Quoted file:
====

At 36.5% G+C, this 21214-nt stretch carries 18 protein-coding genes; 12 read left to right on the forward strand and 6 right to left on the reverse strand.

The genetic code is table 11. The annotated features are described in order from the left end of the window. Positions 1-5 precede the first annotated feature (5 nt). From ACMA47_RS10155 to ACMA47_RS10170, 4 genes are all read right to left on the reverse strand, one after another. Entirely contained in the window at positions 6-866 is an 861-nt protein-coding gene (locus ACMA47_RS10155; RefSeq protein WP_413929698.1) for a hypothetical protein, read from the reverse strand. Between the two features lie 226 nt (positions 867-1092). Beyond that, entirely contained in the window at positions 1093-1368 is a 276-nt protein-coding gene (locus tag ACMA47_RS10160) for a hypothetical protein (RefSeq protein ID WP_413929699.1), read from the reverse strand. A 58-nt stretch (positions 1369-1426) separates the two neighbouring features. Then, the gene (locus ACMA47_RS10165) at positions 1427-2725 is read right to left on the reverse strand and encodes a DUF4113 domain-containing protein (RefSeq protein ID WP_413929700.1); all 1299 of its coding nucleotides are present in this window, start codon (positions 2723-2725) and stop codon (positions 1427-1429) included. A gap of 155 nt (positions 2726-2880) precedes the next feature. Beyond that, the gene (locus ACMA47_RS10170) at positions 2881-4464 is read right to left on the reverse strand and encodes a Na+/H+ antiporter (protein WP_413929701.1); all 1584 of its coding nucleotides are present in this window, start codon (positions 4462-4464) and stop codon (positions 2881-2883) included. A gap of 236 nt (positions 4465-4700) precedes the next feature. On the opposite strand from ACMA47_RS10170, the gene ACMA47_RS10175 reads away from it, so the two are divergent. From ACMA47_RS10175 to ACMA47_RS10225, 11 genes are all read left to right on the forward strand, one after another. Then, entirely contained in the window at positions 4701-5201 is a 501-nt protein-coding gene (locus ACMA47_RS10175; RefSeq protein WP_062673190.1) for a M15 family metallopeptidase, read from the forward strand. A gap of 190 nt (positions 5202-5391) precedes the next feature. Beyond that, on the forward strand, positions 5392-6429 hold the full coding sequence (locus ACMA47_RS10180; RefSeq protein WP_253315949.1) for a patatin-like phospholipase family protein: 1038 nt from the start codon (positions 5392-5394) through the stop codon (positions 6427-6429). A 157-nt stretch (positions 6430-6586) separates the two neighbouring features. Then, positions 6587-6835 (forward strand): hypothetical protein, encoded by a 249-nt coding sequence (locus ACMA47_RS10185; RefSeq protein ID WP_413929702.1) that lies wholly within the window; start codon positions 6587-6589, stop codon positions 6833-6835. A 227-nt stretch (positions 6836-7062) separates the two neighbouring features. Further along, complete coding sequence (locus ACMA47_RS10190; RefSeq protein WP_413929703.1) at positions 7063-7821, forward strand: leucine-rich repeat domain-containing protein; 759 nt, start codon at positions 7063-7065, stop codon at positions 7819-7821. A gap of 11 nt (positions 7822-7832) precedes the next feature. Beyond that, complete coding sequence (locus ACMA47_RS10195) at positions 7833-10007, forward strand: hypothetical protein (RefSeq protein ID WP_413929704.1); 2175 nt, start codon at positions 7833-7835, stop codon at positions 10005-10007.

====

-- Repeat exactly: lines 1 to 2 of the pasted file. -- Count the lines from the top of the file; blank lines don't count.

At 36.5% G+C, this 21214-nt stretch carries 18 protein-coding genes; 12 read left to right on the forward strand and 6 right to left on the reverse strand.

The genetic code is table 11. The annotated features are described in order from the left end of the window. Positions 1-5 precede the first annotated feature (5 nt). From ACMA47_RS10155 to ACMA47_RS10170, 4 genes are all read right to left on the reverse strand, one after another. Entirely contained in the window at positions 6-866 is an 861-nt protein-coding gene (locus ACMA47_RS10155; RefSeq protein WP_413929698.1) for a hypothetical protein, read from the reverse strand. Between the two features lie 226 nt (positions 867-1092). Beyond that, entirely contained in the window at positions 1093-1368 is a 276-nt protein-coding gene (locus tag ACMA47_RS10160) for a hypothetical protein (RefSeq protein ID WP_413929699.1), read from the reverse strand. A 58-nt stretch (positions 1369-1426) separates the two neighbouring features. Then, the gene (locus ACMA47_RS10165) at positions 1427-2725 is read right to left on the reverse strand and encodes a DUF4113 domain-containing protein (RefSeq protein ID WP_413929700.1); all 1299 of its coding nucleotides are present in this window, start codon (positions 2723-2725) and stop codon (positions 1427-1429) included. A gap of 155 nt (positions 2726-2880) precedes the next feature. Beyond that, the gene (locus ACMA47_RS10170) at positions 2881-4464 is read right to left on the reverse strand and encodes a Na+/H+ antiporter (protein WP_413929701.1); all 1584 of its coding nucleotides are present in this window, start codon (positions 4462-4464) and stop codon (positions 2881-2883) included. A gap of 236 nt (positions 4465-4700) precedes the next feature. On the opposite strand from ACMA47_RS10170, the gene ACMA47_RS10175 reads away from it, so the two are divergent. From ACMA47_RS10175 to ACMA47_RS10225, 11 genes are all read left to right on the forward strand, one after another. Then, entirely contained in the window at positions 4701-5201 is a 501-nt protein-coding gene (locus ACMA47_RS10175; RefSeq protein WP_062673190.1) for a M15 family metallopeptidase, read from the forward strand. A gap of 190 nt (positions 5202-5391) precedes the next feature. Beyond that, on the forward strand, positions 5392-6429 hold the full coding sequence (locus ACMA47_RS10180; RefSeq protein WP_253315949.1) for a patatin-like phospholipase family protein: 1038 nt from the start codon (positions 5392-5394) through the stop codon (positions 6427-6429). A 157-nt stretch (positions 6430-6586) separates the two neighbouring features. Then, positions 6587-6835 (forward strand): hypothetical protein, encoded by a 249-nt coding sequence (locus ACMA47_RS10185; RefSeq protein ID WP_413929702.1) that lies wholly within the window; start codon positions 6587-6589, stop codon positions 6833-6835. A 227-nt stretch (positions 6836-7062) separates the two neighbouring features. Further along, complete coding sequence (locus ACMA47_RS10190; RefSeq protein WP_413929703.1) at positions 7063-7821, forward strand: leucine-rich repeat domain-containing protein; 759 nt, start codon at positions 7063-7065, stop codon at positions 7819-7821. A gap of 11 nt (positions 7822-7832) precedes the next feature. Beyond that, complete coding sequence (locus ACMA47_RS10195) at positions 7833-10007, forward strand: hypothetical protein (RefSeq protein ID WP_413929704.1); 2175 nt, start codon at positions 7833-7835, stop codon at positions 10005-10007.